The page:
Faith, love, power, vanity, loyalty, betrayal: the war never ends...With contentious 2016 presidential candidate primary debates under way, it's apropos to see how vividly religion and politics collide in the popular "Vikings" drama series as the History Channel's original TV show resumes broadcasting with its fourth season on Thursday (Feb. 18) at 9 p.m. CST. As a top-rated cable show, "Vikings" has 4.3 million average viewers and multiple Emmy nominations.
The show depicts early Scandinavian culture around A.D. 1,000 in the first three seasons, along with the violence, perseverance and spirit of human beings trying to survive. Various forms of faith, including pagan religions, are woven into the story, based on beliefs entrenched at that time.
One of the new season 4 trailers shows an Edward the Elder, King of Wessex (which now would be England), saying: "I would sup with the devil, if he would show me how to achieve my earthly goals."
However, the clash of religion, politics and conquest in "Vikings" slowly maps out how Nordic warriors gave up their gods and adopted Christianity after centuries of warring and raiding, wrote Paul Glader, an associate professor and director of the McCandlish Phillips Journalism Institute at The King's College in New York City, for an op-ed piece in Thursday's The Washington Post.
As noted by Glader, this Vikings' drama is loosely based, or largely imagined, on the life of a Nordic farmer-turned-explorer named Ragnar Lothbrok, played by Travis Fimmel. It's partly a study in leadership, as Lothbrok gains power and must maneuver carefully, and violently, among Viking chieftains and European kings to keep that power.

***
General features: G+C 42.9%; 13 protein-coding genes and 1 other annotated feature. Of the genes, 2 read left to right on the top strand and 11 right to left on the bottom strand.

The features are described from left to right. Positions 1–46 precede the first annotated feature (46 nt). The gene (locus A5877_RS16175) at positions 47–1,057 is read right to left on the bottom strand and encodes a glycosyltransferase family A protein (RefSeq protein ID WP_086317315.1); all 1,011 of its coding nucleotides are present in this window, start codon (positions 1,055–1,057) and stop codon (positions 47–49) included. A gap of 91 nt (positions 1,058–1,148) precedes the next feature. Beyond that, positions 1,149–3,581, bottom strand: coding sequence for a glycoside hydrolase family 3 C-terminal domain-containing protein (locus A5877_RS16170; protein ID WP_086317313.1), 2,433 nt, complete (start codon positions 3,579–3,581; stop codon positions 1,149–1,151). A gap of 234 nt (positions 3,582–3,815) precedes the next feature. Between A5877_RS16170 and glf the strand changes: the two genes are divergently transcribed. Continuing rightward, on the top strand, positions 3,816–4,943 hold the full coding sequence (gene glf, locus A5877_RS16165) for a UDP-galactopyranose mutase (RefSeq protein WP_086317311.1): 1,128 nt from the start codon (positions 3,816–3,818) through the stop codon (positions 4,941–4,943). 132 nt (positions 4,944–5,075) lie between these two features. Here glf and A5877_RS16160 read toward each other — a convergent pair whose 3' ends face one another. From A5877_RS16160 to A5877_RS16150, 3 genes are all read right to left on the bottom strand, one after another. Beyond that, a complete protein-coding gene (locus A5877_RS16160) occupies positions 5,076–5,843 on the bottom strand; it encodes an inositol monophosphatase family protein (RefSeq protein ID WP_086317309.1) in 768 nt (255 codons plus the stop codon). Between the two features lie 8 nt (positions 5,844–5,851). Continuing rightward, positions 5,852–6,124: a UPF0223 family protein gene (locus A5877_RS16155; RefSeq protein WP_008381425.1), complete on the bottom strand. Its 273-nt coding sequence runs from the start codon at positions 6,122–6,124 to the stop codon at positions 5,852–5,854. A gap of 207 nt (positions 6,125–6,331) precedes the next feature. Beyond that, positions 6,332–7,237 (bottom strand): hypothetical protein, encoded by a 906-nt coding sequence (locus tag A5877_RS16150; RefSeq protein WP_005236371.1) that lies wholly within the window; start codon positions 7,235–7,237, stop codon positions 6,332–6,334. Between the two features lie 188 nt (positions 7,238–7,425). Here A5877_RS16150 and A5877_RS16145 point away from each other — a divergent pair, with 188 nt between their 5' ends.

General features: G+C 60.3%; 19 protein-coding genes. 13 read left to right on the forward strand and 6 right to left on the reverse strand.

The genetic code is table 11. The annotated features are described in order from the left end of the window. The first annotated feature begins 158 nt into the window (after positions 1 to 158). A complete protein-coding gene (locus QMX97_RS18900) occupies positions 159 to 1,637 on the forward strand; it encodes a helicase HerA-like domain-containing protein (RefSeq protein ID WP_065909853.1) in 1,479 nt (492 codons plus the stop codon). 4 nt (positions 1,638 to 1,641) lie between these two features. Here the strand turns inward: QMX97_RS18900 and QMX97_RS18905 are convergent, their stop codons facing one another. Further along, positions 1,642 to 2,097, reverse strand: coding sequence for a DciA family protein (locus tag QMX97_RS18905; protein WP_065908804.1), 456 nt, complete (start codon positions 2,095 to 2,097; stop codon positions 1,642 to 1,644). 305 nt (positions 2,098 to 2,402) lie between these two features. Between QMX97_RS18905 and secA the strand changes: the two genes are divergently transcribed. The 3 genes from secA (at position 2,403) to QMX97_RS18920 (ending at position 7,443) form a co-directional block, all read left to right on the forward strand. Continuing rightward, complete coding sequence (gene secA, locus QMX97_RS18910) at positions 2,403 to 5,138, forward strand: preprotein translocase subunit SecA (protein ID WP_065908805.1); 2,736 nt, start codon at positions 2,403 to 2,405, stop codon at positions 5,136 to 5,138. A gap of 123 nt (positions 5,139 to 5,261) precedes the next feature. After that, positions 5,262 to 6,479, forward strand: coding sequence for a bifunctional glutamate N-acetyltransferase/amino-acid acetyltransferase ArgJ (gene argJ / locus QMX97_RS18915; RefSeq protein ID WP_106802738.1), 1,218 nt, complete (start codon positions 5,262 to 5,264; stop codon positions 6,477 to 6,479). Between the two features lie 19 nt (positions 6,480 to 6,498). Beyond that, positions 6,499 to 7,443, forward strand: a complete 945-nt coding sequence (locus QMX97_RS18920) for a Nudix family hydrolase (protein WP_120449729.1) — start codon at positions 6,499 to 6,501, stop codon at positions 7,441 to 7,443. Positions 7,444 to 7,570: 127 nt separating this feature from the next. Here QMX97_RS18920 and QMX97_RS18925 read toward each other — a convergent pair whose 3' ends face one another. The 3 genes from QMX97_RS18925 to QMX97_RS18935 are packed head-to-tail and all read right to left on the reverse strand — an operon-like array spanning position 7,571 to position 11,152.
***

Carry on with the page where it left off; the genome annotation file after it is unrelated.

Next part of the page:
Wars fill the show with axes, shield battles and gory torture scenes, points out Glader. "But, amid that violence, we find plot twists involving fraternal feuds, strong characters, including sword-wielding blonde women with fearsome haircuts, and beautiful cinematography from Ireland of stark fjords, fauna and flora."
"They were formidable warriors, but their culture, their gods, everything else about them was deliberately suppressed by the monks and by the Scandinavian Christians when, of course, after 400 years or so all the Scandinavian countries became Christian, and they pulled down the pagan temples," Vikings' director Michael Hirst said in an interview with Writer's Guild of America West in 2013.
"They made every effort to destroy any evidence of pagan life and beliefs."
Some viewers are upset that some Christians portrayed in the series appear cowardly in the face of the violent pagans, wrote Glader. But he pointed out the show portrays, among other things, the civilizing and inhumane practices of both the Norse men and the early English.
"Vikings" does not probe into the truth claims of either religion. Rather it focuses on human efforts to practice these religions in a time of civilization clash, cites Glader.
"The show doesn't present us with perfect Christians or sanitized Vikings. It shows us the messy, bloody, deceitful way of humans in a quest for power and in self-interest," he wrote.
"In that process, it also shows us how the idea of Christianity eventually won out over the pagan religions of the North, changing a fierce community of warriors into some of the most civilized and peaceful people on the planet."
As one Vikings' fan, Martijn Krol, posted on Facebook Wednesday: "I can't wait! One of the best series ever. It never bores me."